Meyer Wilson

Recovering Losses Caused By Investment Misconduct

Been Scammed? Your Human Nature May Be Partially to Blame

According to an article recently published by The Washington Post, our natural human tendencies make us susceptible to fraud, especially if the person trying to con us is able to make a good first impression:

"The hook is baited as soon as we meet a well-dressed, articulate pitchman. Our first reaction is that this guy must be legit. What we don't realize is that this impression imbeds itself deep in our gray matter," wrote author Bob Frick.

Frick is referring to what psychologists call "confirmation bias," which is a shortcoming in human cognition. Research has shown that humans assess evidence and make decisions based on "biased" reasoning. When we have a hypothesis - that a particular investment adviser is competent or an opportunity is legitimate, for example - we have a tendency to seek out information that reinforces our hypothesis. We also reject or ignore information that could refute our hypothesis.

In short, it seems we'd rather be duped than be wrong.

Pat Huddleston, head of Investor's Watchdog and a former Securities and Exchange Commission enforcement officer, seems to agree: "We're subconsciously and stubbornly tied to that first theory...We think that everything really is what it appears to be, and when we get a fact that doesn't quite fit in the puzzle, we force it in." (As quoted in the article.)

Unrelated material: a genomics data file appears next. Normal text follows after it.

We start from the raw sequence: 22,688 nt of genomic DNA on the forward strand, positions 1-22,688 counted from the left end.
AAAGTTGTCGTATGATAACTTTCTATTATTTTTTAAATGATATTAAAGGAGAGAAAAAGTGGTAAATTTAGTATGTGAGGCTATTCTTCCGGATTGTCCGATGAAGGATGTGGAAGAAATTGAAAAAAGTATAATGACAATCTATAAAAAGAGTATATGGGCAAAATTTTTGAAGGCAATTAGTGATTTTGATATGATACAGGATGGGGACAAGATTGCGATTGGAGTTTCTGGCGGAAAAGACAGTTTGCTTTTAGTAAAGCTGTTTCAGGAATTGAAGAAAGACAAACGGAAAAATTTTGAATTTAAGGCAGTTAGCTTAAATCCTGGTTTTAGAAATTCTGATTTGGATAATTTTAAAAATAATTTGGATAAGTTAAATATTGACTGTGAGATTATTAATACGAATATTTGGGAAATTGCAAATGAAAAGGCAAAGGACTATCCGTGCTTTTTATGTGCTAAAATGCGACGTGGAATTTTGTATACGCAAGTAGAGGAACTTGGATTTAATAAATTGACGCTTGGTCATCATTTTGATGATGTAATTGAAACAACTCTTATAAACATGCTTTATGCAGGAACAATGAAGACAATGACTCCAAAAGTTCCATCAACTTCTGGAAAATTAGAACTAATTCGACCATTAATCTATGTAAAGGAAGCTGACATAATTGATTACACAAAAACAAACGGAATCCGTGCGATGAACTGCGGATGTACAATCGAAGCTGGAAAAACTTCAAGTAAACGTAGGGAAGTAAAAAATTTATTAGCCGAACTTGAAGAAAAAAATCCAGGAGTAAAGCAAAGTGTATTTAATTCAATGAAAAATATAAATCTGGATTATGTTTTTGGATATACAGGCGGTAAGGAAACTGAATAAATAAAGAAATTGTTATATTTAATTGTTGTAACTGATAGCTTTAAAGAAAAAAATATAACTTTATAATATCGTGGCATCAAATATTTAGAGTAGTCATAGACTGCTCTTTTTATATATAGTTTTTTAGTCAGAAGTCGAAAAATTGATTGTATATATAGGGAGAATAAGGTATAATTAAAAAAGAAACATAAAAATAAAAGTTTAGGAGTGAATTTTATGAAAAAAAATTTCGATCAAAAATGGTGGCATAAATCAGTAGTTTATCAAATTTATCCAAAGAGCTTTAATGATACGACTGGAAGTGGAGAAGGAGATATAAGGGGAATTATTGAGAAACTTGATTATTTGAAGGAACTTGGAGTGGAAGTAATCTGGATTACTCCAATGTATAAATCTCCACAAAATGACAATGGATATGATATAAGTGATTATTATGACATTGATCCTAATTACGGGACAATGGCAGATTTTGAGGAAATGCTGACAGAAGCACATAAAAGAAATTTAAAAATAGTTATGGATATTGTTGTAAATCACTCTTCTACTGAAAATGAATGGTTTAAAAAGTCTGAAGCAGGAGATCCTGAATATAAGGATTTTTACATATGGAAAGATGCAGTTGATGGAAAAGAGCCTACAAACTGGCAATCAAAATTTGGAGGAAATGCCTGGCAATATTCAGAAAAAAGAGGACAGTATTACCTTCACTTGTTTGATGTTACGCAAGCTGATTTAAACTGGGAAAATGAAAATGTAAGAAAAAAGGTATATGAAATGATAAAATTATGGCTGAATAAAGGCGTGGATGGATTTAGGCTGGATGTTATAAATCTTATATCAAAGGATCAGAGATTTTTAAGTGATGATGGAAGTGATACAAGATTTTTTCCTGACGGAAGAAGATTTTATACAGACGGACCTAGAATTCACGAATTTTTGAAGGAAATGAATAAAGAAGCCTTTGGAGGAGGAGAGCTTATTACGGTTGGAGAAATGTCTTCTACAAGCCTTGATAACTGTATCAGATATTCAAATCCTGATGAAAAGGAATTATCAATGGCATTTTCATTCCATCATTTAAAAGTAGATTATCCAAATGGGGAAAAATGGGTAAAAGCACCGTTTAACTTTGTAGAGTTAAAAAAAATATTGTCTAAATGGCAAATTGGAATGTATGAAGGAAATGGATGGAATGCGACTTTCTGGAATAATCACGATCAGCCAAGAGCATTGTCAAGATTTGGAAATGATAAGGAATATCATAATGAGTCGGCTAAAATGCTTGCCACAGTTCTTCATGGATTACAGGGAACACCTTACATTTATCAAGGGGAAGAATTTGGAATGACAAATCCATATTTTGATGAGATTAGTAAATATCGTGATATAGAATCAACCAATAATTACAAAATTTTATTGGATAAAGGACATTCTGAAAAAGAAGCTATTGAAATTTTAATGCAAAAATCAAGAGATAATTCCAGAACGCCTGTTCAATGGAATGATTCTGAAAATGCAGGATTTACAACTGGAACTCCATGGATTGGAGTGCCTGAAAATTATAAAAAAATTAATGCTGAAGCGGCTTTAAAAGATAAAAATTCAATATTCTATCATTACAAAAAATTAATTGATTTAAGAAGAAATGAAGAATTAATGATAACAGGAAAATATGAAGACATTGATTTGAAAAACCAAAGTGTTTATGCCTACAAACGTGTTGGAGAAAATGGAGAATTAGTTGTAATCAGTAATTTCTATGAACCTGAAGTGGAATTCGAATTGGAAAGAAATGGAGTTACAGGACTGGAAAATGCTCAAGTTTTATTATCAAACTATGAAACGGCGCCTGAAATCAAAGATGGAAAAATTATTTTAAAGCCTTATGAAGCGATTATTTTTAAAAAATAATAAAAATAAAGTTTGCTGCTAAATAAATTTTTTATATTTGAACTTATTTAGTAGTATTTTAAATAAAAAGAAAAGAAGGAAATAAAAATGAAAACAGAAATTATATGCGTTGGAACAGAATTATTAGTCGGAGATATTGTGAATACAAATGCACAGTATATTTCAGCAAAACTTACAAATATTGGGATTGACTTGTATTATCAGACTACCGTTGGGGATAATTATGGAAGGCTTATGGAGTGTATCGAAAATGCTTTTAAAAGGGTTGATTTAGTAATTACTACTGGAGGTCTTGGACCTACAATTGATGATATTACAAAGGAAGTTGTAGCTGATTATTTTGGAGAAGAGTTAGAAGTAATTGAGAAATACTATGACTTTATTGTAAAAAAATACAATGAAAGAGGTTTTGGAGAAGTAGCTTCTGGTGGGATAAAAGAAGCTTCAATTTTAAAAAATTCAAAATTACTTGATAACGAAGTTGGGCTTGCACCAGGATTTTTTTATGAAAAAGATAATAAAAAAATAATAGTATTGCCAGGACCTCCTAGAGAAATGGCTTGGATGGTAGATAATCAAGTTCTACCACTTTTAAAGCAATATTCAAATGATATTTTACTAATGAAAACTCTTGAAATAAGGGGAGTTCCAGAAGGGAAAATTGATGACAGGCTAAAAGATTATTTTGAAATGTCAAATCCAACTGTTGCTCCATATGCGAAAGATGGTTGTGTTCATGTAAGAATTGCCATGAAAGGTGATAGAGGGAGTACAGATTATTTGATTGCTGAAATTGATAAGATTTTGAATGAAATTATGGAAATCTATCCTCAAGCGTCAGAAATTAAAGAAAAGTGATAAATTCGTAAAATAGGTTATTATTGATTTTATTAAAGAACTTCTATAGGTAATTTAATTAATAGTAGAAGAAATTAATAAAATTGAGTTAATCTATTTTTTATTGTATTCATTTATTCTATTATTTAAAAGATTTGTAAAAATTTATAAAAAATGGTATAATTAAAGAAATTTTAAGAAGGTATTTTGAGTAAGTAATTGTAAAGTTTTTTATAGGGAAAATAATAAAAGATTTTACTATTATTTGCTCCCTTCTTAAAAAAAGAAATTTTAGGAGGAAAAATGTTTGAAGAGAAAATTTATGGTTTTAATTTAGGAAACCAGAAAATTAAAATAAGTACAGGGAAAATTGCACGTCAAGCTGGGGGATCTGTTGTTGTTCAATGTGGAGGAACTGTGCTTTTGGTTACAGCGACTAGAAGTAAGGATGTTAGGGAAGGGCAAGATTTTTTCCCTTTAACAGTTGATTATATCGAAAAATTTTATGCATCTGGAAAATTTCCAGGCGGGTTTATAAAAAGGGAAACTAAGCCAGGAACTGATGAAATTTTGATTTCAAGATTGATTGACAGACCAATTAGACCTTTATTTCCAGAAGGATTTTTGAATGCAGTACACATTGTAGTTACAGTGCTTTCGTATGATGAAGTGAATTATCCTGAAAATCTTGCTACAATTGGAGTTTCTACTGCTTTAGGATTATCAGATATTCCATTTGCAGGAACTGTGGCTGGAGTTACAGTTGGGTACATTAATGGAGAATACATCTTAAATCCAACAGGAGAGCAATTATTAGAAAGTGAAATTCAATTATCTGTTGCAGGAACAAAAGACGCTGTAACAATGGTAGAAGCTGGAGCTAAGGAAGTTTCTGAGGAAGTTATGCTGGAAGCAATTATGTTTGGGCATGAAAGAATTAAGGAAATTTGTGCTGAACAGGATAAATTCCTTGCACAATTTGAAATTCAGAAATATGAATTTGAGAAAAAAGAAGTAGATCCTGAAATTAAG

According to Frick, "human tendencies" even explain why many experienced investors fall victim to investment fraud. To support his theory, he discussed a British study, which indicated that the more experience people have in an area, the more they overestimate their degree of control over what happens to them. And, this overconfidence can, in turn, lead them to be less wary of negative outcomes.

While it's difficult to overcome our biases, we can recognize that they exist and strive to work around them. To protect yourself from yourself: know thered flags of investment fraud, and be diligent in your watch for them. Most importantly, if one pops up, don't ignore it. Remember: If something seems too good to be true, it probably is.

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